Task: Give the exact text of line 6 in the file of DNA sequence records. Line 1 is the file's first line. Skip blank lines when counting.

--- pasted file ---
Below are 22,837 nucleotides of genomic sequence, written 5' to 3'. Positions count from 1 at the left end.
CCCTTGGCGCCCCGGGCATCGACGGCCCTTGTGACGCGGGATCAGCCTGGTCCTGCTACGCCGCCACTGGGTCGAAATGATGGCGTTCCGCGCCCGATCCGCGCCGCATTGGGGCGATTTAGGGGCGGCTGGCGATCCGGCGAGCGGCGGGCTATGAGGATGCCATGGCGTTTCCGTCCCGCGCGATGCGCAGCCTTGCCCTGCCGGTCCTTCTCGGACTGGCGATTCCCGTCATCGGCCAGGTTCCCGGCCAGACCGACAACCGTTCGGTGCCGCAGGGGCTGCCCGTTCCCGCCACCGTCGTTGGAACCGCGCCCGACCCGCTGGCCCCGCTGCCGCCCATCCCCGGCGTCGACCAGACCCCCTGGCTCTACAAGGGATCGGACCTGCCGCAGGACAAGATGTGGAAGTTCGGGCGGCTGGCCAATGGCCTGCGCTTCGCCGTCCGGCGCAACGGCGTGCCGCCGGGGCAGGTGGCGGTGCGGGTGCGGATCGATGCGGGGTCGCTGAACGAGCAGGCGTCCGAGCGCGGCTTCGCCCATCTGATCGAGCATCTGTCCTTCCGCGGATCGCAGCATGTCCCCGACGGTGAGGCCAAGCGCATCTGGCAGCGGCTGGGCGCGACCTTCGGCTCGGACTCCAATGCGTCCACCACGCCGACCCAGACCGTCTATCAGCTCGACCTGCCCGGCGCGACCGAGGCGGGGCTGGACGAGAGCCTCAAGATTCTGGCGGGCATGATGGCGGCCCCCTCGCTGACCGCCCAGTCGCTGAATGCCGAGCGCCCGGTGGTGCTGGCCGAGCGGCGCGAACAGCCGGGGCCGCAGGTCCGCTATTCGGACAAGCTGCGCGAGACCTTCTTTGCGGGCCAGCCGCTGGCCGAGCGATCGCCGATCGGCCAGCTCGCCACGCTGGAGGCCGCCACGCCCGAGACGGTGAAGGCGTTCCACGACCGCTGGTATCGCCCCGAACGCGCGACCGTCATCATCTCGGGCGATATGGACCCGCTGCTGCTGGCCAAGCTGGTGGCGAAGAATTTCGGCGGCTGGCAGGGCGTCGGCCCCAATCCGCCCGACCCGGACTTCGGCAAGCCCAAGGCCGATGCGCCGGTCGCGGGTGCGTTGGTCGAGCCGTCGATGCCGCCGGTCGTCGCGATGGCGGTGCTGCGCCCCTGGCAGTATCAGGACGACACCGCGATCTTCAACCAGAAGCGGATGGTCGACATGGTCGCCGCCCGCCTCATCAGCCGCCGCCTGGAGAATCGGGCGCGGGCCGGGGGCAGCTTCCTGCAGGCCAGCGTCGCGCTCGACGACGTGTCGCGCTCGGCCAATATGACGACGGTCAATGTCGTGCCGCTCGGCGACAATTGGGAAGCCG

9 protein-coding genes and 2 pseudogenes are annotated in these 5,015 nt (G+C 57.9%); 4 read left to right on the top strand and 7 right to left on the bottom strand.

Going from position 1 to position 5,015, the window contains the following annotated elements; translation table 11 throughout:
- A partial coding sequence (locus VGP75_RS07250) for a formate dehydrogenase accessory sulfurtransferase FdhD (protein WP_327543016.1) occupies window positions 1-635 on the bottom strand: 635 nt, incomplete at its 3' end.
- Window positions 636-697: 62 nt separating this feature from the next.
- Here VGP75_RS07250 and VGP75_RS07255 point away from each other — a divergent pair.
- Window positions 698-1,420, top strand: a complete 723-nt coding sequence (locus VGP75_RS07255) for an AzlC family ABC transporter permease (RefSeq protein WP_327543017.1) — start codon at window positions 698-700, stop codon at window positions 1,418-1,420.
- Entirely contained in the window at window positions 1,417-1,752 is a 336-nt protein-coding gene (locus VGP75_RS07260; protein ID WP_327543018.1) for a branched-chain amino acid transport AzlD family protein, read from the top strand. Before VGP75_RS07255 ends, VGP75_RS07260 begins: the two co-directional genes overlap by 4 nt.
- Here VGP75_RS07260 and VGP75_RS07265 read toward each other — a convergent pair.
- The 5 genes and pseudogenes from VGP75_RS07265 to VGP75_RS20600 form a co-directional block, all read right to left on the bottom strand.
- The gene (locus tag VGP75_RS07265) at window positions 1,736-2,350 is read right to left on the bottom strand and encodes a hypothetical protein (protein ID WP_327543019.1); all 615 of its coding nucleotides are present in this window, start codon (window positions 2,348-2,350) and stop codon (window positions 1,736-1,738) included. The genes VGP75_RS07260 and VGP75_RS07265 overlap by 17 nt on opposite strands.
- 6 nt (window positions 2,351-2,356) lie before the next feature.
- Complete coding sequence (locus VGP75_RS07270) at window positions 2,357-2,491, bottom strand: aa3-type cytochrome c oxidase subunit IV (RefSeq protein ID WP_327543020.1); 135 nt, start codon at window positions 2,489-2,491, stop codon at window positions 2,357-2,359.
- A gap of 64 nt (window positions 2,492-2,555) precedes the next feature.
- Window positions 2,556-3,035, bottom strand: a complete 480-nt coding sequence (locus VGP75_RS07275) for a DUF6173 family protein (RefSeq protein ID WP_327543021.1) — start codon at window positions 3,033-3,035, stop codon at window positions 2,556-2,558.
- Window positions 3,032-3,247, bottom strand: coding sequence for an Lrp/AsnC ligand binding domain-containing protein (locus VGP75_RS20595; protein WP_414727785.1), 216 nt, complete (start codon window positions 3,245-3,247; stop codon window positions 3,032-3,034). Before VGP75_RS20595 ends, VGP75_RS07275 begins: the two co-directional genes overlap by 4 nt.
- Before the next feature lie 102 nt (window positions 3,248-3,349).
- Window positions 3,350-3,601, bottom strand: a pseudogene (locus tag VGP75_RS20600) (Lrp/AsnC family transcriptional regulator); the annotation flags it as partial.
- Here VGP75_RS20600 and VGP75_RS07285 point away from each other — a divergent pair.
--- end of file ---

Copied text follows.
- Window positions 636-697: 62 nt separating this feature from the next.